Treatments for varicose veins and venous insufficiency have become less invasive over the last decade. A number of different procedures are now possible most involving local anaesthetic or requiring no anaesthetic at all. Rather than remove all the faulty veins, which was done in traditional surgery, the newer techniques aim to block or "ablate" the faulty veins. This can have the same benefit in terms of vein function, but is less invasive.
Some chemical agents when injected into veins cause them to become inflamed, and with time, scarring occurs leading to obliteration of the vein. Veins with faulty valves and varicisoites can be treated in this way. This is called sclerotherapy and has been practised for many years. Mixing the chemicals with air to make a foam is a more recent development which gives better results. Modern ultrasound can be used to direct the foam into the correct vein also improving results. Foam sclerotherapy can be performed in a clinic and does not require any anaesthesia. Following the treatment it is important to wear a bandage and/or a support stocking on the leg for 2 weeks. Success rates are approximately 70 – 80%. If the veins do not disappear the treatment can be repeated. Side effects can be due to reactions to the foam entering the general circulation. With care these reactions are uncommon and transient. Local “phlebitis” of the treated vein (inflamed thrombosis) can cause pain for 1-2 weeks and may occasionally leave some marking on the leg.(10-15%).
Mechanico-chemical vein ablation is where the sclerosant chemical is delivered directly into the faulty saphenous vein trunk with a catheter that also physically spins and slightly damages the lining of the vein. This combination is desgined to increase the success rate for obliterating the vein. The potential advantage of this is that it is less uncomfortable and needs less local anaesthetic than the thermal techniques (see next section). The long term durability is still being evaluated for this technique.
EndoVenous Laser Ablation (EVLA) and Readiofrequency Ablation (RFA) are techniques for treating varicose veins. These procedures seal off the main underlying faulty vein that is feeding the varicosities. This will be either the Long saphenous Vein (LSV) in the thigh or the Short Saphenous Vein (SSV) behind the knee and calf. The traditional operation was to tie and strip these veins. These ablation techniques have replaced that surgery and are less painful with quicker recovery.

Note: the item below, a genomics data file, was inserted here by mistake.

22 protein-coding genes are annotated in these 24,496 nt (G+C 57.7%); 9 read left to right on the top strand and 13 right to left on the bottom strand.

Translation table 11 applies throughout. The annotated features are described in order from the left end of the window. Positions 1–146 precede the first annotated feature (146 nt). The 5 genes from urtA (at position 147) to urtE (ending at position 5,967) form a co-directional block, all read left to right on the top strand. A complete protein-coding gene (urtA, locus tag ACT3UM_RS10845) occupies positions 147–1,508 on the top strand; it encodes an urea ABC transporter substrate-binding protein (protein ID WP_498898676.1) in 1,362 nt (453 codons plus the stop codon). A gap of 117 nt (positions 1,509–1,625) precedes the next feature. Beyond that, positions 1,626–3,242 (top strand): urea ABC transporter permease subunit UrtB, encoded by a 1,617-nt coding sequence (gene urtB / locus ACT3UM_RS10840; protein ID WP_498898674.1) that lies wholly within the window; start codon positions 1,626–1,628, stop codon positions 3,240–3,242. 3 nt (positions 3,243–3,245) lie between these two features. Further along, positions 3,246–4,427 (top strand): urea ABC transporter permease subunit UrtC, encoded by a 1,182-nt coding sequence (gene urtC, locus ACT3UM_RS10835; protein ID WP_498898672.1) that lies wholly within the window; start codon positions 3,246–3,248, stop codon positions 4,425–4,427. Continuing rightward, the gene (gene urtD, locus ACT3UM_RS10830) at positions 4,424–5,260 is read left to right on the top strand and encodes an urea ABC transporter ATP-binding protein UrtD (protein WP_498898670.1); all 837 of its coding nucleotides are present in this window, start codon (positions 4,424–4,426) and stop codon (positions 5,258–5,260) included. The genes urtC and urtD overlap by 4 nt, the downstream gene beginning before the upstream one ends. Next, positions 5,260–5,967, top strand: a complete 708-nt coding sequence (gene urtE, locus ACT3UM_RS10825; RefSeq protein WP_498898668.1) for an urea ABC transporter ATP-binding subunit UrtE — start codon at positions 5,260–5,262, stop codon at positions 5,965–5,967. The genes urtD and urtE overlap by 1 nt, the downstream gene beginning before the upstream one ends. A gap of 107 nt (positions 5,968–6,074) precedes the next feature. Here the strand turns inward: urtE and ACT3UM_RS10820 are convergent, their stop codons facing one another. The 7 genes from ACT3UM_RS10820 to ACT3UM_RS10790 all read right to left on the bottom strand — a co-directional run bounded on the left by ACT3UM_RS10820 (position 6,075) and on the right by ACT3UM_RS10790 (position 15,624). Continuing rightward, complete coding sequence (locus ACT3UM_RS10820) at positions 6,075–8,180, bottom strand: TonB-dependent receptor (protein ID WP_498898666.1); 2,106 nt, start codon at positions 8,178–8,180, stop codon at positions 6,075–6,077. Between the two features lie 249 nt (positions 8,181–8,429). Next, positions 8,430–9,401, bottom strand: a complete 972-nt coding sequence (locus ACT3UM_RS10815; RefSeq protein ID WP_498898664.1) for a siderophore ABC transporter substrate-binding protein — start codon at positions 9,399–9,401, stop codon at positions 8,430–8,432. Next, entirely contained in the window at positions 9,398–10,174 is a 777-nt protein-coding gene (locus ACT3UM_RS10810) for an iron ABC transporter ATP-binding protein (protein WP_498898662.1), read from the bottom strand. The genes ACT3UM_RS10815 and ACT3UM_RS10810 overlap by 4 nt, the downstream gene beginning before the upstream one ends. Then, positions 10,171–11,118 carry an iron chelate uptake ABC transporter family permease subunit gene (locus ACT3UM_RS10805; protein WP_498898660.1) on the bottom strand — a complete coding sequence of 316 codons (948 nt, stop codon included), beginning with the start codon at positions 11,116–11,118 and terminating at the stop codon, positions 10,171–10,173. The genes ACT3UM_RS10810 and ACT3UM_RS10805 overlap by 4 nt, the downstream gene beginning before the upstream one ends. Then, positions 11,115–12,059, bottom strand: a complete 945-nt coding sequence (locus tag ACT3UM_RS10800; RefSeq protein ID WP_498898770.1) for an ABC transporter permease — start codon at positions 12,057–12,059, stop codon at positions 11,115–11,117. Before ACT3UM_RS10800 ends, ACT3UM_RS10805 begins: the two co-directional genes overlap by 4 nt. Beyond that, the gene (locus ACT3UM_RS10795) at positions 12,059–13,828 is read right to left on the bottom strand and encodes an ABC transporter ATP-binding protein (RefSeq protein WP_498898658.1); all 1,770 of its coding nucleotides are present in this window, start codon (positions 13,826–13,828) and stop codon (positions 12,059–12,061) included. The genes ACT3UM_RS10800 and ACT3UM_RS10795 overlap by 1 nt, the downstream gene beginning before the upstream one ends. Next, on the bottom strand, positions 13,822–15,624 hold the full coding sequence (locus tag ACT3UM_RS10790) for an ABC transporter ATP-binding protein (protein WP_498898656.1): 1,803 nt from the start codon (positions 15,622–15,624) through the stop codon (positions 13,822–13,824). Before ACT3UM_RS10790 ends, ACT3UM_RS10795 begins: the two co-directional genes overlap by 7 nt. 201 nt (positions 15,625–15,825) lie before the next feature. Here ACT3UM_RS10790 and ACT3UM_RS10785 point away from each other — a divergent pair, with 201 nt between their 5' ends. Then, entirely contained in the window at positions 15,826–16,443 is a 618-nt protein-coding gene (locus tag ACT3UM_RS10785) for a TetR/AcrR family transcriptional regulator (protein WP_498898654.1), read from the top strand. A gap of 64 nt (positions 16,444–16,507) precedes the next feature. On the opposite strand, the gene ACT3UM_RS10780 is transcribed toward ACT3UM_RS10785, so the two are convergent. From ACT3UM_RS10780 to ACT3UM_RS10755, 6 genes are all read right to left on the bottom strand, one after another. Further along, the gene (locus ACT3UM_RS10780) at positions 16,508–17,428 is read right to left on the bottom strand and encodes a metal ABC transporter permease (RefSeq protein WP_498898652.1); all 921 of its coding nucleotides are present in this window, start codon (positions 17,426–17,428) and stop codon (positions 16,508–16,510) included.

EVLA and RFA are techniques to remove the LSV and SSV from the circulation without a wound and without stripping. Both these treatments can be performed under local anaesthesia. A catheter is passed up the vein from the ankle or knee level. It is carefully placed at the junction between the LSV/SSV and the deeper veins. An ultrasound scan is used to place the catheter precisely.
When the catheter is activated in contact with the vein wall either an electrical current or laser energy is passed through the vein wall. This causes the proteins in the vein wall to change shape and contract down. The catheter is slowly pulled back down the vein. This leaves the vein contracted down and no blood flows through it. It is effectively removed from the circulation achieving the same outcome that stripping of the vein does in traditional surgery. Long term follow up has shown that the veins largely remain closed off and rarely open up again.
Further new ways of occluding the LSV and SSV are being introduced. A form of glue can be used to seal the vein off. This requires no anaesthetic which may be a benefit. The long term durability of this treatment is under evaluation.
Phlebectomy or Avulsion of veins.
The actual lumpy surface varicosities can be removed or "pulled out", by small surgical procedures. This is usually done through a series of small cuts (2-4mm). The terms "avulsions" or “phlebectomy” are used to describe this. The veins are removed in sections (avulsed) through each of the incisions.
Most procedures are now day case or clinic treatments. Staying overnight is rare. The leg(s) will be firmly bandaged to reduce bruising and help healing. After 1-2 days the bandage may be changed for a stocking which is worn for 5-7 days. For the first few days it may be easier to wear the stocking day and night. After this if the leg is comfortable without it at night, you can use the stocking just during the day. Aim to either rest with the leg elevated moving the ankle, or be up on the move around the house and garden. Avoid standing for any long period of time; avoid crossing your legs. A daily walk of 1-2 miles should be possible.
After the ablation procedures the treated deeper vein may become sore after 3-5 days. This is part of the reaction to the treatment and will settle. Anti-inflammatory pain killers will help with the discomfort for a few days. After phlebectomy the small cuts on the leg will usually be closed with skin glue or tape rather than stitches. Where stitches are used they are usually dissolvable.
Recovery from RFA or EVLA alone without any phlebectomies can be quite quick in 2-4 days. Phlebectomies in addition will inevitably produce some bruising and soreness. The severity depends on how many veins are removed. Most of the soreness will settle in 3-5 days. Full clearance of the bruising will take longer. Small nerves next to the veins can be disturbed leading to patches of numbness in the lower leg and foot in approximately 10% of patients. This slowly resolves but is occasionally permanent. A thrombosis can occur in the deeper veins of the leg (DVT) but this is not common, affecting less than 1% of patients. Keeping mobile after the procedure and wearing the stocking help reduce the risk of this. Infections in the very small wounds are uncommon.
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For more detailed information on the evidence for these new procedures see the attached PDF